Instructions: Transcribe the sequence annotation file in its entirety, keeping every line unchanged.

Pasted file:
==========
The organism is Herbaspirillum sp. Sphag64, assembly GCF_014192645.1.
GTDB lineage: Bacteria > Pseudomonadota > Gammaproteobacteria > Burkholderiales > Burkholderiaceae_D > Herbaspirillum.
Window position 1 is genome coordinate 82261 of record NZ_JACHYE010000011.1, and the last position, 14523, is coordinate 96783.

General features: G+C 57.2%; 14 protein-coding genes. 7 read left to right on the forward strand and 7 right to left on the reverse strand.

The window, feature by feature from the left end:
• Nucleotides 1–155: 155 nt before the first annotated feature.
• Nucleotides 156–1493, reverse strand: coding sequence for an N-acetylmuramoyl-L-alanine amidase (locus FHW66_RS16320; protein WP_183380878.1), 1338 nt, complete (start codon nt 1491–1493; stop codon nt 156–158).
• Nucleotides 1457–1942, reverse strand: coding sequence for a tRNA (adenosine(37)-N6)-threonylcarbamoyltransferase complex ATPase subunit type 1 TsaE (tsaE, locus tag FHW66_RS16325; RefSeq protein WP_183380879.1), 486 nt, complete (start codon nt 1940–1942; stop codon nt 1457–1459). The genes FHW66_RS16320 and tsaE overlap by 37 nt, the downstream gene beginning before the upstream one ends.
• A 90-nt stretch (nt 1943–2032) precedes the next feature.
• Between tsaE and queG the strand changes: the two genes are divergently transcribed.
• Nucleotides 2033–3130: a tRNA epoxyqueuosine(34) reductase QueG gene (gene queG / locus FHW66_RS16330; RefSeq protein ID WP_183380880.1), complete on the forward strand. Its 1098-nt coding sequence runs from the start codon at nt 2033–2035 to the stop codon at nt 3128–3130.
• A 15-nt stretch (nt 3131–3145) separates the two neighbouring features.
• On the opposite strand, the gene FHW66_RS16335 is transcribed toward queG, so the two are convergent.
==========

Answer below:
The organism is Herbaspirillum sp. Sphag64, assembly GCF_014192645.1.
GTDB lineage: Bacteria > Pseudomonadota > Gammaproteobacteria > Burkholderiales > Burkholderiaceae_D > Herbaspirillum.
Window position 1 is genome coordinate 82261 of record NZ_JACHYE010000011.1, and the last position, 14523, is coordinate 96783.

General features: G+C 57.2%; 14 protein-coding genes. 7 read left to right on the forward strand and 7 right to left on the reverse strand.

The window, feature by feature from the left end:
• Nucleotides 1–155: 155 nt before the first annotated feature.
• Nucleotides 156–1493, reverse strand: coding sequence for an N-acetylmuramoyl-L-alanine amidase (locus FHW66_RS16320; protein WP_183380878.1), 1338 nt, complete (start codon nt 1491–1493; stop codon nt 156–158).
• Nucleotides 1457–1942, reverse strand: coding sequence for a tRNA (adenosine(37)-N6)-threonylcarbamoyltransferase complex ATPase subunit type 1 TsaE (tsaE, locus tag FHW66_RS16325; RefSeq protein WP_183380879.1), 486 nt, complete (start codon nt 1940–1942; stop codon nt 1457–1459). The genes FHW66_RS16320 and tsaE overlap by 37 nt, the downstream gene beginning before the upstream one ends.
• A 90-nt stretch (nt 1943–2032) precedes the next feature.
• Between tsaE and queG the strand changes: the two genes are divergently transcribed.
• Nucleotides 2033–3130: a tRNA epoxyqueuosine(34) reductase QueG gene (gene queG / locus FHW66_RS16330; RefSeq protein ID WP_183380880.1), complete on the forward strand. Its 1098-nt coding sequence runs from the start codon at nt 2033–2035 to the stop codon at nt 3128–3130.
• A 15-nt stretch (nt 3131–3145) separates the two neighbouring features.
• On the opposite strand, the gene FHW66_RS16335 is transcribed toward queG, so the two are convergent.